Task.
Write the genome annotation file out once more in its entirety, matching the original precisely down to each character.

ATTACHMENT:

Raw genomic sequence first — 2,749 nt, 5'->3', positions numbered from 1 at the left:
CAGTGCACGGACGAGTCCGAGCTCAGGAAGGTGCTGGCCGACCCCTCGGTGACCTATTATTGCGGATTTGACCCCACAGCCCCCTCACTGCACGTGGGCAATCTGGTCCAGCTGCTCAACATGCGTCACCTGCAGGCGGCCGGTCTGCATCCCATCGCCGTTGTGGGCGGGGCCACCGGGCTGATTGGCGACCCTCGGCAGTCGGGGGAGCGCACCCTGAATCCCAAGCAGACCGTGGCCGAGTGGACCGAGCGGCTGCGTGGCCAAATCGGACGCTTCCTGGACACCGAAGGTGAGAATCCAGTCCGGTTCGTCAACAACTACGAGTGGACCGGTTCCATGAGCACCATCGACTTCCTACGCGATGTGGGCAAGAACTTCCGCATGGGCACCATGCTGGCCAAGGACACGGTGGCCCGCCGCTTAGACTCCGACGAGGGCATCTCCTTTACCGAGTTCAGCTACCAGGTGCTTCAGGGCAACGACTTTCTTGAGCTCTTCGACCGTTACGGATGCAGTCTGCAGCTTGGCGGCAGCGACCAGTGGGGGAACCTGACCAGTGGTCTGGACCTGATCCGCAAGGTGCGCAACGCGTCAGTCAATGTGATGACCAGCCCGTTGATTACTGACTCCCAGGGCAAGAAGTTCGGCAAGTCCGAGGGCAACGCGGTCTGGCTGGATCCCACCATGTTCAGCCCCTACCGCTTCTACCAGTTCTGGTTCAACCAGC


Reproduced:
Raw genomic sequence first — 2,749 nt, 5'->3', positions numbered from 1 at the left:
CAGTGCACGGACGAGTCCGAGCTCAGGAAGGTGCTGGCCGACCCCTCGGTGACCTATTATTGCGGATTTGACCCCACAGCCCCCTCACTGCACGTGGGCAATCTGGTCCAGCTGCTCAACATGCGTCACCTGCAGGCGGCCGGTCTGCATCCCATCGCCGTTGTGGGCGGGGCCACCGGGCTGATTGGCGACCCTCGGCAGTCGGGGGAGCGCACCCTGAATCCCAAGCAGACCGTGGCCGAGTGGACCGAGCGGCTGCGTGGCCAAATCGGACGCTTCCTGGACACCGAAGGTGAGAATCCAGTCCGGTTCGTCAACAACTACGAGTGGACCGGTTCCATGAGCACCATCGACTTCCTACGCGATGTGGGCAAGAACTTCCGCATGGGCACCATGCTGGCCAAGGACACGGTGGCCCGCCGCTTAGACTCCGACGAGGGCATCTCCTTTACCGAGTTCAGCTACCAGGTGCTTCAGGGCAACGACTTTCTTGAGCTCTTCGACCGTTACGGATGCAGTCTGCAGCTTGGCGGCAGCGACCAGTGGGGGAACCTGACCAGTGGTCTGGACCTGATCCGCAAGGTGCGCAACGCGTCAGTCAATGTGATGACCAGCCCGTTGATTACTGACTCCCAGGGCAAGAAGTTCGGCAAGTCCGAGGGCAACGCGGTCTGGCTGGATCCCACCATGTTCAGCCCCTACCGCTTCTACCAGTTCTGGTTCAACCAGC